Excerpt from A Treatise on the Liability of Stockholders in Corporations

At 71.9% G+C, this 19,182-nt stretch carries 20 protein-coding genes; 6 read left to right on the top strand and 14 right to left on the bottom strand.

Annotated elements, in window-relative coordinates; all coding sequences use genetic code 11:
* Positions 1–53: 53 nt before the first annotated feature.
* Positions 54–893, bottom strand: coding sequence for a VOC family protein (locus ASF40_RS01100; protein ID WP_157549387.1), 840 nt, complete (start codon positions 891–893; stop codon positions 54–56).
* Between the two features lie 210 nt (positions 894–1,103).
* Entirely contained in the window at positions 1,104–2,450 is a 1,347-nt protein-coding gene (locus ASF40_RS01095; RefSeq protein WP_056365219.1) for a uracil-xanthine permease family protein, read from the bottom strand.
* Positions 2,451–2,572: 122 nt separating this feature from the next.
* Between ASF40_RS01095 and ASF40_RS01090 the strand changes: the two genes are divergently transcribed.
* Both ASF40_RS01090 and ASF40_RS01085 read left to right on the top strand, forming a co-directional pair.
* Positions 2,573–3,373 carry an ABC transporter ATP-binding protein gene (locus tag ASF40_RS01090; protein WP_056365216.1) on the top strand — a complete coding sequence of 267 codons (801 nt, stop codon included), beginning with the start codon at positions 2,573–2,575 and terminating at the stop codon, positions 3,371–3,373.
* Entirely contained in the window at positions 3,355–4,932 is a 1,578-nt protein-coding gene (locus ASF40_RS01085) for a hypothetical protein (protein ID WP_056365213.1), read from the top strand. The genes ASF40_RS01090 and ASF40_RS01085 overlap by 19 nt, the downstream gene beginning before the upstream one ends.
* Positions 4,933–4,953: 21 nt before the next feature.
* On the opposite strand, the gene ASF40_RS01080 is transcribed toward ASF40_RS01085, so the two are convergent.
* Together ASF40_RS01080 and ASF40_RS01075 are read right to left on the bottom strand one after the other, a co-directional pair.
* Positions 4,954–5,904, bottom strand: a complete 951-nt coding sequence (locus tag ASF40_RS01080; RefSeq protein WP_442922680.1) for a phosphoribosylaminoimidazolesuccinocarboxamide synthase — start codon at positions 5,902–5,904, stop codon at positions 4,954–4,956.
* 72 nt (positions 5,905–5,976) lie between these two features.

Our courts discharge and avoid all collateral agreements not to pay, and all devices to avoid payment.1 But in England, if a man agrees to receive only paid-up shares, although the transaction exhibits the very essence of fraud, he can not be made to pay for them. His agreement stands or falls as an entirety. If it is valid, he cannot be made to pay, because it was agreed that he should not pay; if it is void, he cannot be made to pay, because he is not a share holder.2 In the view of our courts, a conveyance of shares in a failing company to an insolvent person is deemed a fraud upon the rights of creditors, and void.3 But in England such a conveyance is valid if out and out, and not a mere sham.4 In other words, if it actually passed title as between the transferor and the transferee, so that the latter does not continue to hold merely as a trustee for the former, and subject to his orders, it is a good transfer, no matter with what intent made.
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